One of the President’s few untrammeled powers is his ability to issue pardons. It has long been understood that the President can pardon anyone he wants and for any reason – the President’s ability to dispense pardons is designed to exist without external constraint.
However, Donald Trump has, as he has in so many other ways, challenged the norms that have long under-girded the pardon system. While the President has not yet pardoned anyone associated with the Russia investigation, he has not hesitated to dangle the possibility of pardons to those involved, especially Paul Manafort, his former campaign manager.
Many of the alleged crimes committed by Trump’s associates took place in or near the President’s hometown of New York City. This has made the legal questions related to the President’s behavior of great interest to New York officials.
In May, New York state’s Democratically controlled state legislature moved to close what they saw as a loophole in the state’s double jeopardy law. Under the legislation, which is still awaiting the approval of Governor Andrew Cuomo, state authorities will be able to pursue charges against individuals who have been pardoned by the President.
What The Bill Does
Double jeopardy is an important legal concept that says no one can be charged or convicted twice for the same crime. Under current New York law, state prosecutors are not allowed to bring charges against individuals who have received a presidential pardon based on the same set of facts. This is in spite of the fact that Presidents cannot pardon individuals facing state or local charges.
This prompted state officials, led by Attorney General Letitia James, to push for a new law closing the double jeopardy loophole. James and Democratic legislators made no secret of the fact that they were targeting Donald Trump, though they emphasized that the bill would apply to future Presidents regardless of party.
The New York Senate and Assembly, both controlled by Democrats, successfully passed bills in May that would close the loophole. The bill does not allow state prosecutors to bring charges against individuals who have been charged or convicted at the federal level – it’s targeted squarely at those who have received a presidential pardon for a federal crime while also allegedly breaking state laws in the process.
James was quoted in The New York Law Journal as saying, “If a crime is committed under New York law, we must have the ability to prosecute that crime. We must protect our sovereignty.”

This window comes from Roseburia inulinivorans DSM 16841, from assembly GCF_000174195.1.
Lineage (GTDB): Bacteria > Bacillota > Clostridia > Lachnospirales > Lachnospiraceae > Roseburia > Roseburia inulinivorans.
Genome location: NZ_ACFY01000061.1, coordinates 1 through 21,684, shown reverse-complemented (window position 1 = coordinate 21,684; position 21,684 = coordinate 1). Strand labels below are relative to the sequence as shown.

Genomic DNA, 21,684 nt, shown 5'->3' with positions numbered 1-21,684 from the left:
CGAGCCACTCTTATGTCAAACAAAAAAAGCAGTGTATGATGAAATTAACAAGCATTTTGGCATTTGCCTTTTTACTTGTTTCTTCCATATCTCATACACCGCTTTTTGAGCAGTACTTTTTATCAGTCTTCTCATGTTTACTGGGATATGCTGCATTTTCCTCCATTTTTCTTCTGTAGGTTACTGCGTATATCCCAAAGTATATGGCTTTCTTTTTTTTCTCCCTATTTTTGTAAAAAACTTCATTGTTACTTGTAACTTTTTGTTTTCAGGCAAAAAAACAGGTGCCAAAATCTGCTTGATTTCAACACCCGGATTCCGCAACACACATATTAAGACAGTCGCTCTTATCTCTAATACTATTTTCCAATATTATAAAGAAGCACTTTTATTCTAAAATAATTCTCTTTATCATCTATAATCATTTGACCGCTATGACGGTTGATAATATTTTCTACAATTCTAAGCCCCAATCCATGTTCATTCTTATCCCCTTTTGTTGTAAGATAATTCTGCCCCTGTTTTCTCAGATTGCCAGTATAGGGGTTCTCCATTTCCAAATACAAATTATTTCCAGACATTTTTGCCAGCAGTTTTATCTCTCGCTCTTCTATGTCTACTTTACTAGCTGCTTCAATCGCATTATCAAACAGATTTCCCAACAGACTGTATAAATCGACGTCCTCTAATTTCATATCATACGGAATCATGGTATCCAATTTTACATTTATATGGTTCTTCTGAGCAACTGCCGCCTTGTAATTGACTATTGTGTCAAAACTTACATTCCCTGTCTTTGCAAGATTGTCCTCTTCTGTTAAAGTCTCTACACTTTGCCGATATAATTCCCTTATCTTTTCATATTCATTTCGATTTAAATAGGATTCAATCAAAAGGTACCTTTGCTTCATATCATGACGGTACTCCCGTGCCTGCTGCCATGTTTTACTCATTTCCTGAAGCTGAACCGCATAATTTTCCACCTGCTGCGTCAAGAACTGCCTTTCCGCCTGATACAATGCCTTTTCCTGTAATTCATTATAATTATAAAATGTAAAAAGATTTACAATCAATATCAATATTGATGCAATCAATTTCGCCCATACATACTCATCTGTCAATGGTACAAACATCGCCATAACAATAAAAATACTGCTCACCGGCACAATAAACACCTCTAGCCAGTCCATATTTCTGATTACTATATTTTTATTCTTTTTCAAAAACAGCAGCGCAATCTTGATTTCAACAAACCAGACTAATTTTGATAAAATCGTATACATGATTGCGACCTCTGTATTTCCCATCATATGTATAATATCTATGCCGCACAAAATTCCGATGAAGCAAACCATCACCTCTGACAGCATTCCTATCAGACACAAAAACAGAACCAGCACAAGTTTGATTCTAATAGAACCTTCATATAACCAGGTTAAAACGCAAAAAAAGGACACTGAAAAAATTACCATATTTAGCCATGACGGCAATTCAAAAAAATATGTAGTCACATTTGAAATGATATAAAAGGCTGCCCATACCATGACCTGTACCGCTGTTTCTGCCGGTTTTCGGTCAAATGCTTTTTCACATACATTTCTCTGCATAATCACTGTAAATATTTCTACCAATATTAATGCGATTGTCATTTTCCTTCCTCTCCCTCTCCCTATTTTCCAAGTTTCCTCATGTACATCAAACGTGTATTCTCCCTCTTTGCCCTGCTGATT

As of July 7, Governor Cuomo, a Democrat, had not yet signed the bill. He has indicated he supports it.
A Hypothetical Concern?
Importantly, the New York bill is not retroactive. As such, it would not apply to Manafort, Michael Cohen or any other Trump associate who has already been charged or pleaded guilty at the federal level and receives a presidential pardon. Cohen, who has cooperated with the federal government and earned Trump’s ire, is not in line for a presidential pardon. Trump has made clear, however, that he is considering a pardon for Manafort, and his public comments to that effect likely played a role in holding Manafort’s loyalty.
This has led critics – including Republicans in the state legislature – to dismiss the bill as a gtandstanding response to a mere hypothetical concern. The bill passed along party lines in both houses of the legislature, and there’s no doubt that Democrats in Albany see a political benefit to demonstrating their anti-Trump credentials to their progressive constituents.
The bill received a boost in June from an unrelated Supreme Court case. In a 7-2 ruling, the Court refused to change a long-term interpretation of the double jeopardy rule that allowed defendants to be charged twice for the same crime by state and federal authorities. Under the concept of “separate sovereigns,” state and federal courts can try a defendant for the same crime.
While the case in front of the Supreme Court involved a Georgia man who was charged with a gun crime, it received significant attention for its relevance to the President. The Department of Justice argued in favor of maintaining the current “separate sovereign” arrangement.
In a rare team-up, Justices Ruth Bader Ginsburg and Neil Gorsuch both dissented in the case.